When it comes to saltwater, make sure to wash your propellers with a mild detergent to remove oil, salt, and grease build-up. You can then protect them even further with a water-repellent lubricant such as CR6-56.
4. Inspect Propellers for Minor Wear
Your boat propellers withstand tremendous amounts of force when they're in the water. This, in itself, can wear them down over time. But if your blades have a small cuff, this could quickly turn into a small crack.
If you fail to inspect your blades for the beginning stages of wear and tear, this could lead to major issues down-the-line that you could have avoided. So make sure to check your propellers for abrasions, nicks, cuffs, and hairline cracks after you take your boat out on the water.
You can file down these minor signs of wear and tear with a mill file.
5. Don't Ignore Major Cracks
It's always important to inspect your propeller blades before you decide to take your boat out. If you notice any major dings, cracks, or dents, it's not a good idea to use your propeller any further.
Instead, you want to remove the out-of-shape wheel and either send it in for repair or buy a replacement propeller. If yours is stainless steel, it can sometimes be restored if it isn't too badly damaged. If it's aluminum, a repair job may be a little more unlikely and you'll need to replace it.
Bear in mind that unless you are skilled in propeller repair, buying a new prop or sending it in for repairs will cost you almost the same thing. Sometimes it's best to consider how much downtime you can afford, versus the cost of repair or replacement.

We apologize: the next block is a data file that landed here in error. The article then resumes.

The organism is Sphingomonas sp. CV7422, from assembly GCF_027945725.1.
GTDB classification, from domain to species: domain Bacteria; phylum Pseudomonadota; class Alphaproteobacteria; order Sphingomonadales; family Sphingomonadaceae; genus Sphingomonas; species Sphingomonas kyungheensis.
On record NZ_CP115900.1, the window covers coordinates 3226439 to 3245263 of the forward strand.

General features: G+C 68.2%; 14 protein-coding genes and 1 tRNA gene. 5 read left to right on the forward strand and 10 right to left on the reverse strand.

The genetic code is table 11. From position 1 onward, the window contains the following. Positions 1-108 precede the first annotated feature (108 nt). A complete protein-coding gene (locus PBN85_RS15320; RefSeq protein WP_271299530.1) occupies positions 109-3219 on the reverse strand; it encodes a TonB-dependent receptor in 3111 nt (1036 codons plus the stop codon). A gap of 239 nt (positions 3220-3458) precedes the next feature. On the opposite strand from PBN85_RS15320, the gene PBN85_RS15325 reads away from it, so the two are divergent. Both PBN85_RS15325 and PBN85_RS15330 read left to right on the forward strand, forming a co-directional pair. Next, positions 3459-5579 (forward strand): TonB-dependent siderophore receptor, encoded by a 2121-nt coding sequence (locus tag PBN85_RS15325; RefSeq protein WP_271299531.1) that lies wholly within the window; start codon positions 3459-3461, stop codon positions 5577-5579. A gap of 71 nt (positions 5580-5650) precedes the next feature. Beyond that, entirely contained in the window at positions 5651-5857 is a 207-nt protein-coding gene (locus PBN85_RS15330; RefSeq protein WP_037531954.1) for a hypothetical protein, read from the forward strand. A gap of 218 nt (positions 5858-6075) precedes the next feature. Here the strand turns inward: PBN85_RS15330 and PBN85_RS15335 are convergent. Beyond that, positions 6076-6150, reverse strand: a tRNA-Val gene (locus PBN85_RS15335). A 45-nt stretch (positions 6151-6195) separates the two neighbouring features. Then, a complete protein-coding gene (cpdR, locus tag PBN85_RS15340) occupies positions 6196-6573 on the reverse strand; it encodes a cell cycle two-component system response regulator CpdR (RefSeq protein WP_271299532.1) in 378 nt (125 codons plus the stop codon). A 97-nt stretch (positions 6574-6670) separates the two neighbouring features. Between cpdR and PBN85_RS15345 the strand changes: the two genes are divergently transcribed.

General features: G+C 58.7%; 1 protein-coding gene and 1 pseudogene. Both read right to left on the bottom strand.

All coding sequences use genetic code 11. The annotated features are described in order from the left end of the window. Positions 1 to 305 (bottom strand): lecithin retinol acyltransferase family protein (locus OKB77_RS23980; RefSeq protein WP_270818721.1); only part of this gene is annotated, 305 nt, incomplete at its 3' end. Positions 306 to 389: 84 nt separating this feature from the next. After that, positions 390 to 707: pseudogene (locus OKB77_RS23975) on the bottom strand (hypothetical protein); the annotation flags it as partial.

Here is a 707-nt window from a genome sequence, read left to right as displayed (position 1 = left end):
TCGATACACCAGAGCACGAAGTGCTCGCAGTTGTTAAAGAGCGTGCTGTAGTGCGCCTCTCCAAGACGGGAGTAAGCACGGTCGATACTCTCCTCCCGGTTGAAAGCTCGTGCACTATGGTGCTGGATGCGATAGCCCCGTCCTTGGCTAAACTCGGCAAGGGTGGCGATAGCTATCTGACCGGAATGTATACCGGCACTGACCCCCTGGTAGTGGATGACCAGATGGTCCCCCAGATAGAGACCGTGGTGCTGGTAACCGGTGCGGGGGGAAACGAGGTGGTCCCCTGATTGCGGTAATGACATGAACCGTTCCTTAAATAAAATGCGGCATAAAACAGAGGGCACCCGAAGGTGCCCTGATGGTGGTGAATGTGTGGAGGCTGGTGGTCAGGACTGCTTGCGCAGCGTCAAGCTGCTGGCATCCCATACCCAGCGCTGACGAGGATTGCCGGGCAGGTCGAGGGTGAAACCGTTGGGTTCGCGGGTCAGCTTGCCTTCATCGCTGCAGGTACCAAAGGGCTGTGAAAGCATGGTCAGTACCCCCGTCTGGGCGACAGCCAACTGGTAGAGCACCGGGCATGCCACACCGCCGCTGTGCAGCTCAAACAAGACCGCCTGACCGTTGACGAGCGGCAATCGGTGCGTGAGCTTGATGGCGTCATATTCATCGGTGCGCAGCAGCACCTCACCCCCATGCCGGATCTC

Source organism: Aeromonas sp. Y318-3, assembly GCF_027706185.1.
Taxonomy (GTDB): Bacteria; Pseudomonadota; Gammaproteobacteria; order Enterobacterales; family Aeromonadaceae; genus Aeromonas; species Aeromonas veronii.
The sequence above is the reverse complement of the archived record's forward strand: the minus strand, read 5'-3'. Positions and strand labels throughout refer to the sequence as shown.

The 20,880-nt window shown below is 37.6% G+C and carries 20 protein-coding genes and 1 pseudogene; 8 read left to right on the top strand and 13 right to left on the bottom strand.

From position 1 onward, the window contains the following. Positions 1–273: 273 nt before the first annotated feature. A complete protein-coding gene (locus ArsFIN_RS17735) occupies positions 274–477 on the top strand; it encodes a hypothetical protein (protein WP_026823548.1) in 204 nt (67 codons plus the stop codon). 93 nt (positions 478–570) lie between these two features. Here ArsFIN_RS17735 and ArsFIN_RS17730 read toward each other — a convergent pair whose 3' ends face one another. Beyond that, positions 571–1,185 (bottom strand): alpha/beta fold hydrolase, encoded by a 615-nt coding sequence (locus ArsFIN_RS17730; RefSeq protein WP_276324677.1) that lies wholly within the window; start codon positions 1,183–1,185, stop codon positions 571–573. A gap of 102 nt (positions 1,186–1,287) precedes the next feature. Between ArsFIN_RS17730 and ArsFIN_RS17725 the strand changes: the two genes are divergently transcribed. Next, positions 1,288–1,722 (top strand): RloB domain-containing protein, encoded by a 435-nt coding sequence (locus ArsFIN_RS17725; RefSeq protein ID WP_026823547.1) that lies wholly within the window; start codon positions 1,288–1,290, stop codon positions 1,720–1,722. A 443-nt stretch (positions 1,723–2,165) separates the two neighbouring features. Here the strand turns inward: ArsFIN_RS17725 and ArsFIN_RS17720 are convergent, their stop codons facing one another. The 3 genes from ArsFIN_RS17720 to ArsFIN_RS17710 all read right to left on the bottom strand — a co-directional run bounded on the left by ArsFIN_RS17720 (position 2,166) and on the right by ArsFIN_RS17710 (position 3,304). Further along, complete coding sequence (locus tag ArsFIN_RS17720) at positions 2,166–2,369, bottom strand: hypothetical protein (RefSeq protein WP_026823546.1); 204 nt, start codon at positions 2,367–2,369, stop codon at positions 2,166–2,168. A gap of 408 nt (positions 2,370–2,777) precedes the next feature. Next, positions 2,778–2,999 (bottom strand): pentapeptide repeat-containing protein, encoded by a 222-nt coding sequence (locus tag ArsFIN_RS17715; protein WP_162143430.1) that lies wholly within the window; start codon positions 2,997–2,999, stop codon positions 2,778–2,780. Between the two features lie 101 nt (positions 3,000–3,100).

6. Miscellaneous Maintenance
Depending on the type of propeller you have and what you treat it with, the paint or shine may wear off over time. If you want to keep your propeller in good aesthetic shape, make sure to take it off the shaft and give it a fresh coat of paint or a shine.
There are no hard-and-fast rules on what color you paint your prop -- this is completely up to you. Boating in polluted, brackish, and saltwater can also cause stainless steel propellers to lose their shine. If you want to pep up a lack-luster propeller, a simple solution of bathroom cleaner that removes soap scum and warm water will do the trick.
Remember that stainless steel is not stainproof, so it's important to rinse your propellers after their use in any type of water. This helps to maintain their shine but also staves off red-iron oxide and the accumulation of film/scum.
If your propeller develops any form of rust, you can remove this with steel wool, penetrating oil, and a little elbow grease. Don't ignore the development of rust -- the last thing you want is for it to spread into your propeller shaft!
Looking for High-Quality Boat Propellers?
At Deep Blue Yacht Supply, we are your trusted source of boat propeller supplies and running gear. Whether you're looking to replace your propeller entirely, or need a simple running part, we supply all the gear for a beautifully efficient boat.
Check out our supply of boat props and get your vessel back in the water in no time.